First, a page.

BERLE M. SCHILLER, District Judge.
Lauren Williams-Lester sued Vision Financial Corporation ("VFC") for contacting her to collect an alleged consumer debt in violation of the Fair Debt Collection Practices Act ("FDCPA"). VFC answered the Complaint through counsel, but the Court subsequently granted a motion by VFC's counsel to withdraw. Despite two orders of the Court, VFC has not appointed new counsel. The Clerk of Court entered VFC's default, and Williams-Lester moved for default judgment. Because Williams-Lester has made out claims for four violations of the FDCPA and because default judgment is proper, the Court will grant the motion and enter judgment against VFC in the amount of $4,595.50.
A. Factual Allegations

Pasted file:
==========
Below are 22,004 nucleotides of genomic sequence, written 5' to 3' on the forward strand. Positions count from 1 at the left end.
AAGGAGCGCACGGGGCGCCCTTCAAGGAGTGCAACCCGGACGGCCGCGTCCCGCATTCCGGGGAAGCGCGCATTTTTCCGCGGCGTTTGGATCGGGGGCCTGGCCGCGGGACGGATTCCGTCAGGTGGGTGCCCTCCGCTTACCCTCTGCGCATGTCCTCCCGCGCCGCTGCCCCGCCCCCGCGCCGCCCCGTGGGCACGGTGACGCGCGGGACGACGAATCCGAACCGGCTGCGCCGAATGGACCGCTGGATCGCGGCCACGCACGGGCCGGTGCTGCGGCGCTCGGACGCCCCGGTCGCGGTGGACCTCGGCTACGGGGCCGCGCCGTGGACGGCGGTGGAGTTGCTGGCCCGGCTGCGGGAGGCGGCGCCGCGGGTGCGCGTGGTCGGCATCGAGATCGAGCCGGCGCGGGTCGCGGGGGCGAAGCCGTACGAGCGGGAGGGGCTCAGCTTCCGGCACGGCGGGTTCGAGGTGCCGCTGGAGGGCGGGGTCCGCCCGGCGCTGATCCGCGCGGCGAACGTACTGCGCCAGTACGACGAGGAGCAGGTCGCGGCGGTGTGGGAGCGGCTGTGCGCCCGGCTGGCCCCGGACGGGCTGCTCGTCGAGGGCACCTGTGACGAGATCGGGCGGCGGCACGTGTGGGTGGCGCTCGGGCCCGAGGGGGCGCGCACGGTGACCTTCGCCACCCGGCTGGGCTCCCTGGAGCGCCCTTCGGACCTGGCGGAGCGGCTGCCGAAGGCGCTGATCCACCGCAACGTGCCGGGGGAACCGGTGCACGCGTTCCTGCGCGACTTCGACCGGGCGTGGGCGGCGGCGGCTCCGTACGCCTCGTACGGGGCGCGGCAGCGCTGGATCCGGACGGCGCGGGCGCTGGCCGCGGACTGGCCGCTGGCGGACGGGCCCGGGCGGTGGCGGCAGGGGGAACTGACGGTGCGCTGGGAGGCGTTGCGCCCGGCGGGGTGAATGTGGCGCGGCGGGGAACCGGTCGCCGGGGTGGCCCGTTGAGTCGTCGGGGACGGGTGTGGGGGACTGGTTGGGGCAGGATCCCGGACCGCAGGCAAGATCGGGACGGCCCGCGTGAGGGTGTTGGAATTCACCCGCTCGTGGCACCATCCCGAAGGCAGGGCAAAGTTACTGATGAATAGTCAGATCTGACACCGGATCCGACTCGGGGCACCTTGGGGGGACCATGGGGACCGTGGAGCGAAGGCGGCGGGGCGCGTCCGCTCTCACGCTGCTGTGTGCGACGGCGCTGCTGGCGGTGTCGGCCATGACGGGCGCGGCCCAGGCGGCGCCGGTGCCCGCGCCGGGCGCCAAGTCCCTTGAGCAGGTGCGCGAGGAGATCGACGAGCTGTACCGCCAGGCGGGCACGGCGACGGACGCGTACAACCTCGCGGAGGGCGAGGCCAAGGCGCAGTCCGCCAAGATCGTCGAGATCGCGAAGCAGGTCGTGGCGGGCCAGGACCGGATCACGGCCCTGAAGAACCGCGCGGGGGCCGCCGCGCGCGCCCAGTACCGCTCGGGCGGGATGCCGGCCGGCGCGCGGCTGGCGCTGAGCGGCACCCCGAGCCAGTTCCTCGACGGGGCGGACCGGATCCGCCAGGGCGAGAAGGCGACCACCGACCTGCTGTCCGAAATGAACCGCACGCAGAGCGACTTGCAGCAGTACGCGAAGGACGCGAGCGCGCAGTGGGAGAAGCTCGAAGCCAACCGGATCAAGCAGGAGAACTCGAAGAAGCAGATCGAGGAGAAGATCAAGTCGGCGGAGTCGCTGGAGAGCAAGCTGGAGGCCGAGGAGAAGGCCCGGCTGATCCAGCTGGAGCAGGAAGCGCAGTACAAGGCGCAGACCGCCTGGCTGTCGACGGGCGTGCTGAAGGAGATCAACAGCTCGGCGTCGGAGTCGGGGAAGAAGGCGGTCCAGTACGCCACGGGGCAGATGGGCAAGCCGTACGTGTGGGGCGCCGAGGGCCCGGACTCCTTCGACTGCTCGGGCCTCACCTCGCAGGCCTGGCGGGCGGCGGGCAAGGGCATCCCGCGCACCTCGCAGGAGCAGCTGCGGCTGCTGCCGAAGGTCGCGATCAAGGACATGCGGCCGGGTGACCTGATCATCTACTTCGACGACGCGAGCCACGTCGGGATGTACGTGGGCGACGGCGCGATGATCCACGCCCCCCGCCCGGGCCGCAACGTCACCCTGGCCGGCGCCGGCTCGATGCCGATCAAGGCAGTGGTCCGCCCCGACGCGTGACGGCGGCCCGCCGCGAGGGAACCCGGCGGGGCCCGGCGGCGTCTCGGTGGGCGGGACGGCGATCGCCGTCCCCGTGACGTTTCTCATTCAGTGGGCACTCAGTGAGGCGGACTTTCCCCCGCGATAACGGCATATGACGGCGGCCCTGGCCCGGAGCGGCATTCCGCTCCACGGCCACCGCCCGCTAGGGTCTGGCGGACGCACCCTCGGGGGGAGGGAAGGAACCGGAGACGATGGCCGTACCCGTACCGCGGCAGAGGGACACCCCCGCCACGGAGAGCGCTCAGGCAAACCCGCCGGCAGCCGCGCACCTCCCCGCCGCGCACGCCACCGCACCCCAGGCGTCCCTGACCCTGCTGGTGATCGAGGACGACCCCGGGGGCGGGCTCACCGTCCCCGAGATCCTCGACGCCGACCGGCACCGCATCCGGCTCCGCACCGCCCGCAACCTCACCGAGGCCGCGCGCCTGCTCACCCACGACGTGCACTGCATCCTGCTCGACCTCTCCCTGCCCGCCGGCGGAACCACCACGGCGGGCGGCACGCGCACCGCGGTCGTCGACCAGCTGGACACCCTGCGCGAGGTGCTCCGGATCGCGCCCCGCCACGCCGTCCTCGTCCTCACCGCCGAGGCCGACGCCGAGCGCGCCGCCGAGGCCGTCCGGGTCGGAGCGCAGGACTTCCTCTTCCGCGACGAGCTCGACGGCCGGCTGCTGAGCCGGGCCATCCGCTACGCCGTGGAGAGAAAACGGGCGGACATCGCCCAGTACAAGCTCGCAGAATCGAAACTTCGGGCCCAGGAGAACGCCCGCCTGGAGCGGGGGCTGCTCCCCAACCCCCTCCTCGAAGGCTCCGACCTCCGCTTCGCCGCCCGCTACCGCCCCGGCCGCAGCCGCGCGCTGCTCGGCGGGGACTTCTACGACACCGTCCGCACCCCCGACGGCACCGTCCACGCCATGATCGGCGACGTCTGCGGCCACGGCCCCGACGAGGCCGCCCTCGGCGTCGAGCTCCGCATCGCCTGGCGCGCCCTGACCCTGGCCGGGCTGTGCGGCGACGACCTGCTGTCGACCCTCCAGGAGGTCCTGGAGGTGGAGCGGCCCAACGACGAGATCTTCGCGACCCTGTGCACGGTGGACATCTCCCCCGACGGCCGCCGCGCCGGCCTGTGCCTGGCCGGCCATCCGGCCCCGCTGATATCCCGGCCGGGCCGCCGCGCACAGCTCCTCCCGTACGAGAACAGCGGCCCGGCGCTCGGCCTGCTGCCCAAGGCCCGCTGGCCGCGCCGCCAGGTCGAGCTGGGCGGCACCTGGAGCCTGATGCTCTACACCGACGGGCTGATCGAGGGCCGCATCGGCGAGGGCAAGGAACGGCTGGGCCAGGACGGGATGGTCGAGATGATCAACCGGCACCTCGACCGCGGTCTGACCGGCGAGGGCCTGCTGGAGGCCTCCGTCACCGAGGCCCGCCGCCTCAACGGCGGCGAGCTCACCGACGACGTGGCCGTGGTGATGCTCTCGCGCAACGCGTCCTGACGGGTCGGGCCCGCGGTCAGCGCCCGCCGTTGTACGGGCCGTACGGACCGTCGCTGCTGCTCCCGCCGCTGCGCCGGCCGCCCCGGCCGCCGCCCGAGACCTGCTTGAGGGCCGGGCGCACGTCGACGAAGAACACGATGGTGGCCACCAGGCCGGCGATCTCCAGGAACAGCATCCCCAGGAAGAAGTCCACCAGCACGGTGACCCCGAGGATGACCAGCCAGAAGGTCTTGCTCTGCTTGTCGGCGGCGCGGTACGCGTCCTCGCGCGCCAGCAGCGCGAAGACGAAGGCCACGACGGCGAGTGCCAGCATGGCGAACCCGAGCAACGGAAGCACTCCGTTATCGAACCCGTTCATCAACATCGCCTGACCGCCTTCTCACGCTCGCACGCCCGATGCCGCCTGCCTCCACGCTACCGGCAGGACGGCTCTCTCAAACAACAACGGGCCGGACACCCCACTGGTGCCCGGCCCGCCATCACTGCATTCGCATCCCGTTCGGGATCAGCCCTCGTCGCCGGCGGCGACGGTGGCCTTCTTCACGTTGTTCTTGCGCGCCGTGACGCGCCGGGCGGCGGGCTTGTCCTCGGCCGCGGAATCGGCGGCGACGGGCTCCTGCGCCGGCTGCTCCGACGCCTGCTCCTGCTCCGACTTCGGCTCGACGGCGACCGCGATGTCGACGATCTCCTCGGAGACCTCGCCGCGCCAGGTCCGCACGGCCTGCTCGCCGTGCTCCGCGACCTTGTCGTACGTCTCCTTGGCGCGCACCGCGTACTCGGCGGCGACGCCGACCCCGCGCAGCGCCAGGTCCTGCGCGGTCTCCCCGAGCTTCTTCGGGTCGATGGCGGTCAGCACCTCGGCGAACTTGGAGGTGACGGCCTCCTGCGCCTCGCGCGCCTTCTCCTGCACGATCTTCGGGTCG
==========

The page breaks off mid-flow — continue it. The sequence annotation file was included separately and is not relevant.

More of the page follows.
In her complaint, Williams-Lester alleged that debt collection company VFC contacted her repeatedly to collect a consumer debt that she owed to Comenity Bank. (Compl. ¶¶ 5, 8-9, 12-14, ECF No. 1.) Between December 2014 and April 2015, VFC called her home and cellular phones two to three times per day, on average. (Id. ¶¶ 15-16.) She received some calls before 8:00 a.m. and after 9:00 p.m. (Id. ¶¶ 17-18.) VFC continued to call her home and cell phones even after she told the company to only contact her by mail. (Id. ¶¶ 19-21.) VFC threatened legal action when she did not pay the debt, and Williams-Lester claimed that VFC's failure to actually take legal action indicated that this threat was made solely to force her to make payment. (Id. ¶¶ 22-23.) Finally, she alleged that VFC failed to send her written notification, "within five days of its initial communication with her, of her rights to dispute the debt and/or to request verification of the debt, as well as the name of the original creditor and the amount of the debt." (Id. ¶ 24.) Williams-Lester claimed that VFC's actions were "taken with the intent to annoy and harass" her. (Id. ¶ 25.)